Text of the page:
Date of Award

August 2023

Degree Type


Degree Name

Doctor of Philosophy


Urban Studies

First Advisor

Anne Bonds

Committee Members

Erin Winkler, Arijit Sen, Amy Harley


Community engagement, Critical Race Theory, Food systems, Health equity, Structural racism, Urban processes


Community-engaged research is an increasingly popular approach to research whereby academic researchers pair with community partners (e.g., non-profit organizations, governmental agencies) in attempts to leverage the knowledge and expertise of the academy to address challenges in communities, which are often vulnerable under-resourced urban communities of color that have been sites of systemic disinvestment. Though a promising approach, these community-academic research partnerships face myriad challenges related to: administrative and funding challenges that impede effective CEnR; tensions related to power-sharing and racial dynamics between primarily white researchers and community members of color; academic traditions that govern researchers’ career priorities and result in priorities that differ from those of the community; and longstanding histories of exploitative and extractive research practices within communities of color.

Focusing specifically on CEnR aimed at addressing food-related challenges currently facing many US cities, this dissertation examines the complex negotiations and challenges common in CEnR partnerships. Through interviews with academic researchers and community partners in three post-industrial cities (Milwaukee, Wisconsin, Baltimore, Maryland, and Detroit, Michigan), key themes emerged about best practices and challenges associated with CEnR, specifically CEnR aimed at addressing food-system related challenges.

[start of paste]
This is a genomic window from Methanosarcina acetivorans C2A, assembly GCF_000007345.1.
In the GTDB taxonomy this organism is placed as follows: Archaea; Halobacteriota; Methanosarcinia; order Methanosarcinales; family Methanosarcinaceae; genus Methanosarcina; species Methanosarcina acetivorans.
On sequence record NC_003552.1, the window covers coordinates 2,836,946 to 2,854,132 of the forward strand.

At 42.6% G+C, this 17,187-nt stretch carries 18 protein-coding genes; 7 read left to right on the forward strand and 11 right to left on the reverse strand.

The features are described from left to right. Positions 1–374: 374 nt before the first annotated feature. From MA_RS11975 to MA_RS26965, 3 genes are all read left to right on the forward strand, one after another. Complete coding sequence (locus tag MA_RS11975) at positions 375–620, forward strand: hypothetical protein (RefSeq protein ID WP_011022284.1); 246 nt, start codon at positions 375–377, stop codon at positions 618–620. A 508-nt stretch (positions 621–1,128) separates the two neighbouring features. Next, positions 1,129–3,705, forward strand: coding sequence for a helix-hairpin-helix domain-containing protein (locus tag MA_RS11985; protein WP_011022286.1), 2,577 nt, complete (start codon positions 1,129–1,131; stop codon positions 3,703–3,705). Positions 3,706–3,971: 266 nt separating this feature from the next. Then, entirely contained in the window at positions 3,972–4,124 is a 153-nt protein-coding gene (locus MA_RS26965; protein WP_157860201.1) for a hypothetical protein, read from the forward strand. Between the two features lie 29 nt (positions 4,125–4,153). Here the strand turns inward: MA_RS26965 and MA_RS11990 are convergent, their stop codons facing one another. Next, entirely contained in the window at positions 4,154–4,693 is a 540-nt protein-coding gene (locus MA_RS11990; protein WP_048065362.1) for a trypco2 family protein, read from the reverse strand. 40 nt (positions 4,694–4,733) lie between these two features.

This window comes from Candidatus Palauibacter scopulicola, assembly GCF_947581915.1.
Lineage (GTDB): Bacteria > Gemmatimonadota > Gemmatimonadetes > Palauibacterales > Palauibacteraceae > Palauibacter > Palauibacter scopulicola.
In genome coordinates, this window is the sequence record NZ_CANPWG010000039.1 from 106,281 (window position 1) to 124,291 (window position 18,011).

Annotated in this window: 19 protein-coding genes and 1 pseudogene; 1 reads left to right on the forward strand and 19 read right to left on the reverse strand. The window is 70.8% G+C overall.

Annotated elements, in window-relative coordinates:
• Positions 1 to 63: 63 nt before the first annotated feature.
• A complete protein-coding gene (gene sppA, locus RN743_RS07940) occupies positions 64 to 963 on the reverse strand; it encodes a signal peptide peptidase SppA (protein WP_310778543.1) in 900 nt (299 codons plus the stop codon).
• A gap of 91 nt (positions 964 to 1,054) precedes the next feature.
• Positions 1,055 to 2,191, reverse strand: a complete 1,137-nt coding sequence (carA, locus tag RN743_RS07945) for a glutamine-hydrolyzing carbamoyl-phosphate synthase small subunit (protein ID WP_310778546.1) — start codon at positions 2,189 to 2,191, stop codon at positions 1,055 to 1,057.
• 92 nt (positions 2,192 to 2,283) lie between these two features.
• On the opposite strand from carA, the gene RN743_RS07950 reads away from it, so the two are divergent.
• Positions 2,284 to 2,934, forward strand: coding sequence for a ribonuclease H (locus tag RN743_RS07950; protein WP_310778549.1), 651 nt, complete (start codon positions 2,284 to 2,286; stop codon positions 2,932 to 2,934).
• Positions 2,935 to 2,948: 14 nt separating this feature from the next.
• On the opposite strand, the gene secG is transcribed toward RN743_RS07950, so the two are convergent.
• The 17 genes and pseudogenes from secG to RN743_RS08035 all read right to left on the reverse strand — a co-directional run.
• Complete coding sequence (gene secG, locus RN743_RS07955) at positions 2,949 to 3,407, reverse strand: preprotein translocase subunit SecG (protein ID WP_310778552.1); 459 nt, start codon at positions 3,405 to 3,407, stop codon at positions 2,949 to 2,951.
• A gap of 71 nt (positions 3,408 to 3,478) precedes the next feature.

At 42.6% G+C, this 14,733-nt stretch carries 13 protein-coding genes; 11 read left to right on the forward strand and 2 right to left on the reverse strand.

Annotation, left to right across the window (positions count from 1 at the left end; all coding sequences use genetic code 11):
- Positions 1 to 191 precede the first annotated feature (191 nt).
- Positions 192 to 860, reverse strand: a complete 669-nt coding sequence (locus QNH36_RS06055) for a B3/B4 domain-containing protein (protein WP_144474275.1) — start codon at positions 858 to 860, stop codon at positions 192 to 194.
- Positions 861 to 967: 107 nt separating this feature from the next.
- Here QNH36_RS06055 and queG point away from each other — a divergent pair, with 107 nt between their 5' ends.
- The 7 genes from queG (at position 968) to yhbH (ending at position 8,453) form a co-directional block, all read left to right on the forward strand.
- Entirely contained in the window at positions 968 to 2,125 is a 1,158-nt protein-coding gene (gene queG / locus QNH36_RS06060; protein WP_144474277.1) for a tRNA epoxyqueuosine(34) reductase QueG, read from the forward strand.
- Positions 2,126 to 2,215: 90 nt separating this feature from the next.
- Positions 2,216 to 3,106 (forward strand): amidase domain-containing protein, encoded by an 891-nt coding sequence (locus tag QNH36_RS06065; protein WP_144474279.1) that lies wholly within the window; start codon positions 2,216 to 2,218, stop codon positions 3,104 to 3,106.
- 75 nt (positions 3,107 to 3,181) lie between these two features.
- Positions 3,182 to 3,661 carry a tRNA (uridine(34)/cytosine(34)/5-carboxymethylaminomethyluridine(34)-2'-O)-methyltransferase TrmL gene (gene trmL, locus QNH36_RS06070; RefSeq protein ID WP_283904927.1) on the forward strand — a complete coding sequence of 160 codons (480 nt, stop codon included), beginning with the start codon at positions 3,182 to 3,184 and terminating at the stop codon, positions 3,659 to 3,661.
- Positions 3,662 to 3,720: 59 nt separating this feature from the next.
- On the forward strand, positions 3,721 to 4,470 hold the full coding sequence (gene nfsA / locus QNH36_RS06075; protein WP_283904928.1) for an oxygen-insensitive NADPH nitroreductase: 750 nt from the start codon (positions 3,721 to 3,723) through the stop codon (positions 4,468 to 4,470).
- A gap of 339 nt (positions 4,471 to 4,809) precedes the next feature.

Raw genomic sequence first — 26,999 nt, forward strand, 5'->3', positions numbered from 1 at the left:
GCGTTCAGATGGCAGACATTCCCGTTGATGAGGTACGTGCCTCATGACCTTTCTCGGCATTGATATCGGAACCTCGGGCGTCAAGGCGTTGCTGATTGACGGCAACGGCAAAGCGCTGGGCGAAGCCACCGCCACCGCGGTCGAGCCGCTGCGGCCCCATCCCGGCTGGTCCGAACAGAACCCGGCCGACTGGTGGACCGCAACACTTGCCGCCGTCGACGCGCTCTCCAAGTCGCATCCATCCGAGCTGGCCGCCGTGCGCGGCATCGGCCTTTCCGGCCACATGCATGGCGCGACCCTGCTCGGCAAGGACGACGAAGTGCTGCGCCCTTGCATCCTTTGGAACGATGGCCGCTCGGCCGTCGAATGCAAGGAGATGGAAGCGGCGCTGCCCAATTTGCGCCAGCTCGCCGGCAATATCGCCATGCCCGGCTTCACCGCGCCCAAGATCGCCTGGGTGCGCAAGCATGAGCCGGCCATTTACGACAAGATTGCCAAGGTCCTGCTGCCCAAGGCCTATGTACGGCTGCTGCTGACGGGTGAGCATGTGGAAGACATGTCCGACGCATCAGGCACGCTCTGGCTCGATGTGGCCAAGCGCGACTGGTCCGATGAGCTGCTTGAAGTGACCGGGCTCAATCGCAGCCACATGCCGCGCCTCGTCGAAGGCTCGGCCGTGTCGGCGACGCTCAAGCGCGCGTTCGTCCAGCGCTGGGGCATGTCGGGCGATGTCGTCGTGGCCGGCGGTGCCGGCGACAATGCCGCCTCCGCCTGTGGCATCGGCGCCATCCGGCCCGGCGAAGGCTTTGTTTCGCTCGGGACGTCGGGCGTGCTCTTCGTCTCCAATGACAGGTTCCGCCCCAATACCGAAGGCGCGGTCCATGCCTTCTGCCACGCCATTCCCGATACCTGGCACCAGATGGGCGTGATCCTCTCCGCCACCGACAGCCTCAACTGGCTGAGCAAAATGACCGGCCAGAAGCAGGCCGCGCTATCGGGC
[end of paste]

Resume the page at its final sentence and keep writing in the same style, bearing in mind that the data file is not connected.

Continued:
Drawing on results from these interviews – and incorporating scholarship on CEnR, food systems, public health (and other disciplines that frequently conduct CEnR), race/racism, and recent and historical forces, systems, and structures that have shaped urban communities of color – I argue for informed intentionality for researchers entering their communities to partner on this type of research. Specifically, I argue that – due to the systemic nature of the challenges facing communities – isolated “one-off” initiatives that do not consider the root causes are unlikely to be successful in making sustainable change. And that communities of color (often both the community partners and the subjects of CEnR) often arrive to CEnR with skepticism due to past harm done by research to themselves personally, their community members/residents, or communities of color broadly speaking. In light of these past harms, community members may employ “hidden transcripts” and other gatekeeping practices to protect themselves and their communities. I argue that it is incumbent upon researchers to prepare accordingly, having worked to understand the complexities within the communities with which they intend to work, and understanding the importance of relinquishing power in efforts to center the community members who are closest to the challenges being addressed. Finally, and importantly, I describe throughout this dissertation how CEnR is situated within a complex interplay of structures, traditions, and histories that have subordinated communities of color. As such, I argue that it is critical that researchers – who stand to benefit professionally from CEnR – to enter the community reflectively and humbly, and understanding the potential they hold – not just for addressing challenges – but for reinscribing past harms to communities of color.

Available for download on Thursday, August 28, 2025

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